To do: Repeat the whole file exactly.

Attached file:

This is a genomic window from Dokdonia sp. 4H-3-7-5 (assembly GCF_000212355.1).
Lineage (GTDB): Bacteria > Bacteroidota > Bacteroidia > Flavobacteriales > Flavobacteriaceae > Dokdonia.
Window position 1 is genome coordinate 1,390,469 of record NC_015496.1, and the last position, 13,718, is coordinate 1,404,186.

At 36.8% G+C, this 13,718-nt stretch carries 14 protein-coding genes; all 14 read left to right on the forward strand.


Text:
This is a genomic window from Dokdonia sp. 4H-3-7-5 (assembly GCF_000212355.1).
Lineage (GTDB): Bacteria > Bacteroidota > Bacteroidia > Flavobacteriales > Flavobacteriaceae > Dokdonia.
Window position 1 is genome coordinate 1,390,469 of record NC_015496.1, and the last position, 13,718, is coordinate 1,404,186.

At 36.8% G+C, this 13,718-nt stretch carries 14 protein-coding genes; all 14 read left to right on the forward strand.